We had been warned about black bears tearing through hikers’ campsites on Colorado’s Four Pass Loop trail. We had taken the mandatory precautions of traveling with an absurdly heavy bear canister and making sure that nothing with a smell was in or anywhere near our tent. Still, as Jennifer and I lay in our tent on the first night of our Four Pass Loop adventure with a creature now rubbing up against our tent we had to ask ourselves did we make the right choice venturing into bear & cougar country with nothing but bear spray to protect us for a 26-mile remote adventure. Answer: Yes, we did!
The Four Pass Loop – Colorado’s quintessential backpacking adventure
For many, the Four Pass Loop trail is the quintessential Colorado backpacking adventure. As such it is one of the most popular summer trails. The Loop has some of the most rugged and varied beautiful terrains that any trail has to offer much less one only 26 miles in length. As the name suggests this hike takes you over four 12,000′ mountain passes as you circle around the infamous 14,000′ deadly Maroon Bells. It is located in the remote Maroon Bells – Snowmass wilderness of the White River National Forest. The trail leads hikers through gorgeous wildflower valleys. It passes snowmelt waterfalls, lakes, and ponds. There are ample opportunities to spend moments of solitude with the wildlife amongst evergreen forests, rugged maroon mountainous outcroppings, and swampy bogs. It is one of the most amazing adventures we have ever been on.
But, you are probably wondering if it was a bear we heard the first night… it wasn’t. We are fairly certain it was a family of porcupines passing through our small campsite at tree-line. The small creatures eat the bark off the trees and they really like cork handles on hiking poles. We have such handles and always hang the sticks from tree branches at night. So far that has kept them from getting eaten. I’m fairly certain they were porcupines as we saw the needles scrap against our thin orange tent canvas.
People actually run the 26-mile trail in a single day… those people are insane! While this trail starts at 9,580′ and tops out at 12,465′ at West Maroon Pass the overall elevation gain is 8,115′. to clarify, the trail both climbs and descends 8,115′. So, if you want to break your legs in half go ahead and run it, but for normal humans I recommend backpacking. This trail has too much elevation and far too much beauty to rush it so I highly recommend a 5-day adventure, but anywhere between 3-5 is normal.
Day 1: (about 5 miles)
We arrived in the Aspen area just after lunch and had to ride the bus in from the Aspen Highlands Ski Area. See the “Things to Know” section on the “Day 5 post” to get the bus/parking schedule. We were slowed down on the trip in by an Aspen tree that had fallen onto the road. The men on the bus took it upon ourselves to drag the fallen tree out of the road. This was a memorable start to our adventure especially since Jennifer and I had traversed this stretch of the road 20 minutes earlier when we had attempted to drive to the Maroon Lake lot (we had bad info).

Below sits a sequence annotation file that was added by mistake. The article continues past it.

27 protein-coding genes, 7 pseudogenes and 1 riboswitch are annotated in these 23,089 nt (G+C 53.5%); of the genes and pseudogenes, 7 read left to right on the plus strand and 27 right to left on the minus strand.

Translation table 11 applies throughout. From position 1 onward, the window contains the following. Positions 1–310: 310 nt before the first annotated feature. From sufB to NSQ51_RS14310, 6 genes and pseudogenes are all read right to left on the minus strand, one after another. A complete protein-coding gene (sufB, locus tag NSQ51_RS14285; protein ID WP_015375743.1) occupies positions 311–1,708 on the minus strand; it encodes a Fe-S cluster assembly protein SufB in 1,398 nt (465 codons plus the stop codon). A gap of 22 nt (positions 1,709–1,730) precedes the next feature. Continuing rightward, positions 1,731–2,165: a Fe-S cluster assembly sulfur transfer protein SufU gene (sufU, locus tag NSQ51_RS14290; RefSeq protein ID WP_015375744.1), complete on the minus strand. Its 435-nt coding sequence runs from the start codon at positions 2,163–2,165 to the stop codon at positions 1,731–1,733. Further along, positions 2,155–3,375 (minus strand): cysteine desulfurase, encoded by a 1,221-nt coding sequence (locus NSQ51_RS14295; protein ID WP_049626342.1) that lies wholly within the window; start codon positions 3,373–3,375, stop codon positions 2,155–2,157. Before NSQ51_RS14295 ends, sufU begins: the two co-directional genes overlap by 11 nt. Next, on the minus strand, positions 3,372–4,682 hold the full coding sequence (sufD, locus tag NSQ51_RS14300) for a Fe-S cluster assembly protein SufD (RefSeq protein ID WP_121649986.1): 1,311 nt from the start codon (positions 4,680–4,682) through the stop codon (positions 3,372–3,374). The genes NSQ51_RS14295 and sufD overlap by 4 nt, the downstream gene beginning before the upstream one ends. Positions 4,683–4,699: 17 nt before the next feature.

The park rangers shut down the road during the summer to traffic and so the bus is mandatory. This is an attempt to help nature survive the throngs of tourists arriving in the area every day. I am sure the income from the bus tickets helps as well.
The bus drops off in the Maroon Lake parking area so either way, this is where the adventure begins. Make sure you grab a wilderness permit at the West Maroon Portal area. It is located at the bus drop off.
On the Trail and up to Crater Lake
The trail starts by passing along the northern shore of Maroon Lake. Follow the signs up to Crater Lake. The trail up is well established and mostly climbs through the woods before arriving at a small boulder field. On the other side of the boulder field and just before Crater Lake the trail will split. Stay left and head towards Crater Lake unless you wish to do the loop in a counter-clockwise direction in which case you would stay to the right at this junction. We went clock-wise (left) which is how most backpackers seem to do the loop.
After taking in the reflective views of the Maroon Bells from Crater Lake follow the trail along the northern shore. There are campsites in this area, but they seem to be closed often due to bear activity which was the case when we were hiking the loop. On the western side of the lake, the trail will pass through dense brush and is at times hard to follow. This was one of the worst sections for trail location, but it is navigable and once passed the trail is very easy to follow. It is also well-traveled by day hikers making their way up to the West Maroon Pass so if in doubt just ask a fellow traveler.
Heading up the West Maroon Valley
From Crater Lake, you will head up the West Maroon Valley towards West Maroon Pass. Just before tree line you will pass over the valleys large central creek and start to climb up the right side of a hill. It is in this area you will start to see several campsites areas located in the trees. We passed by most of these and found what was possibly the highest campsite on the ridge located in a small patch of pine trees. This is also where we had our encounter with the porcupines. It was a nice spot with a small snow-fed stream about a 1/8 of a mile ahead on the trail. This was the last stream before heading over the West Maroon Pass so it made for a perfect camping spot.